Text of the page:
Another student, Z*, has come a long way in developing the all-important ‘nose for news’ and is a competent interviewer — but the clarity and focus of his news copy needs work.

Under the EAA model, ‘A’ could be set along a journalistic path which would address her specific weaknesses while at the same time allowing her to flex the reporting muscles she’s worked hard to develop. For example, having her take on a project of writing ‘explainers’ (explanatory articles or ‘card stacks’) for the benefit of her classmate peers may further her success more than everyone trying to separately accomplish the same assignment that only tangentially touches on her specific issues.

And while she’s at work on mastering that skill, ‘Z’ could be tackling lessons which emphasize greater written clarity and focus, such as rewriting exercises and lede drills.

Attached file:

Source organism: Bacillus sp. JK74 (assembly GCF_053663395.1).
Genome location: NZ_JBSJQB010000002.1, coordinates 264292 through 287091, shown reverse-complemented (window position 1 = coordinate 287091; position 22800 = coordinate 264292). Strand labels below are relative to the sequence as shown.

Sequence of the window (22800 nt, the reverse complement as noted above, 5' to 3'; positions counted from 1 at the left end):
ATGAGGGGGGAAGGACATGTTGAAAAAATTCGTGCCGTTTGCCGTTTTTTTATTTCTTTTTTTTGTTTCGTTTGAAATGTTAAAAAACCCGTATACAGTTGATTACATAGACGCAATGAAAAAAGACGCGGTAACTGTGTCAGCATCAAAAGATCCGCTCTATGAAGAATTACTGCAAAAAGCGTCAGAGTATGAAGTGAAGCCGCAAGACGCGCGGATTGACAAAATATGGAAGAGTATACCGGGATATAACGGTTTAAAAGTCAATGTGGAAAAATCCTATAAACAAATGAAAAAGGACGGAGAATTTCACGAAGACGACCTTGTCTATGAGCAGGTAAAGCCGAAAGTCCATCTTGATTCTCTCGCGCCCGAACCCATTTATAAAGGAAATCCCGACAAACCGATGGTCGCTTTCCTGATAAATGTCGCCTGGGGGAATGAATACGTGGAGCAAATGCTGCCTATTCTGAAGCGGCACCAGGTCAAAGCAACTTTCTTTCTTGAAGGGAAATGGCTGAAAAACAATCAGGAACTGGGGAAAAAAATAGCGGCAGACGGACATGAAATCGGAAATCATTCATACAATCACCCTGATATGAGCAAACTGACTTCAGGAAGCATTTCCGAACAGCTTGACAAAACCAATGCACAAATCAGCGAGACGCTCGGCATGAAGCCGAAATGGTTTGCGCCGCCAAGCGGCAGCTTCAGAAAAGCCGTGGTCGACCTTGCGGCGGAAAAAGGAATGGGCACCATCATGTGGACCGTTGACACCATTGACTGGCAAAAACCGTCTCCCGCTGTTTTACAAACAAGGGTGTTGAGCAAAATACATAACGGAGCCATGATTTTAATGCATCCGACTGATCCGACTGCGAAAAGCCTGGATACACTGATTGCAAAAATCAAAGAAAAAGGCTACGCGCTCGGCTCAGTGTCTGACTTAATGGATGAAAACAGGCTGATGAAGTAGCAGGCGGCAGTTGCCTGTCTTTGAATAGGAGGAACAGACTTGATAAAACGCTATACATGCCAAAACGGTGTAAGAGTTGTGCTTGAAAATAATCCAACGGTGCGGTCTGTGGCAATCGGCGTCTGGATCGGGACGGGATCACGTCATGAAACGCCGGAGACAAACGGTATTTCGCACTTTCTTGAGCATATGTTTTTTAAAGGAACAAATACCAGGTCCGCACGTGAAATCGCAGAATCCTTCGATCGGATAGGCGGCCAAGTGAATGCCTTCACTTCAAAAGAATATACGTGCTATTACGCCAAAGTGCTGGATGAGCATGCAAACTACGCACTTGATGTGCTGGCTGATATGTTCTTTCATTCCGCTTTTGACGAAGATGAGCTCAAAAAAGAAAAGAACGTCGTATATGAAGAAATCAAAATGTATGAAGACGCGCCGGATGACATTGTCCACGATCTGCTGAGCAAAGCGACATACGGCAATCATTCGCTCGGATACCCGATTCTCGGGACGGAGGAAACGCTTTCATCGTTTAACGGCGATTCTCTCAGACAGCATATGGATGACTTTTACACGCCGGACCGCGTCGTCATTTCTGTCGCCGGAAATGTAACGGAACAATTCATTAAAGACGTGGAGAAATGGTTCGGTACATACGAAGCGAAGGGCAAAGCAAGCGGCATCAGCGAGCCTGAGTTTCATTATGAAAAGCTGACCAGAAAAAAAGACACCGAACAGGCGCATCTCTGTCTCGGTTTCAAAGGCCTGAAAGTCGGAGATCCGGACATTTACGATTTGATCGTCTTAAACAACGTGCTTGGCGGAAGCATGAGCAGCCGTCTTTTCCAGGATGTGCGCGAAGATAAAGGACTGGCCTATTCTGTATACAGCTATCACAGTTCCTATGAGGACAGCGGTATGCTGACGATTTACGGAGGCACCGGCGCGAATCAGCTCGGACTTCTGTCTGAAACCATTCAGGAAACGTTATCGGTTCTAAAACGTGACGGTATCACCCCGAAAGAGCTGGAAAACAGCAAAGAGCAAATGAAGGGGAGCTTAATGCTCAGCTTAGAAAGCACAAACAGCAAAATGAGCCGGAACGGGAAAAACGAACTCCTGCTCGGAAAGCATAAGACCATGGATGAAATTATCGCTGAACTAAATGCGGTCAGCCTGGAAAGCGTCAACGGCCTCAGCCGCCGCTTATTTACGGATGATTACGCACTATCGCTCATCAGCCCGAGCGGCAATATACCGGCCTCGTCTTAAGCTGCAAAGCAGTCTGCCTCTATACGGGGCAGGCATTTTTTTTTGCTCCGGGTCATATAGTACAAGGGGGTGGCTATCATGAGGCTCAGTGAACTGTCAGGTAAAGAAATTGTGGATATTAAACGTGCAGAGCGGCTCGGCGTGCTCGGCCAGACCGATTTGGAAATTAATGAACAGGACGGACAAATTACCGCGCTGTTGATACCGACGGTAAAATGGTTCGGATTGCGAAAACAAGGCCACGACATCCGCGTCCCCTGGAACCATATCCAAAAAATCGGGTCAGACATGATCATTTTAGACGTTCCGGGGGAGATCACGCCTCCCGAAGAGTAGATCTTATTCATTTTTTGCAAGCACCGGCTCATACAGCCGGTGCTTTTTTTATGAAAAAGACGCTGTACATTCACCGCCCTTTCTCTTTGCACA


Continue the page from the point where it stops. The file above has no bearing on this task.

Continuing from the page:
Just as the EAA was given flexibility and autonomy (Sturgis’ words) to hire the right staff to run their schools according to this ‘student-centred’ methodology, Letting students “drive” their own learning by individually tackling competencies they need to improve may be the ticket to enhancing their employability after graduation.

One question I’m still wrestling with is how to make these ideas more collaborative and useful for the class as a whole.

*Not real initials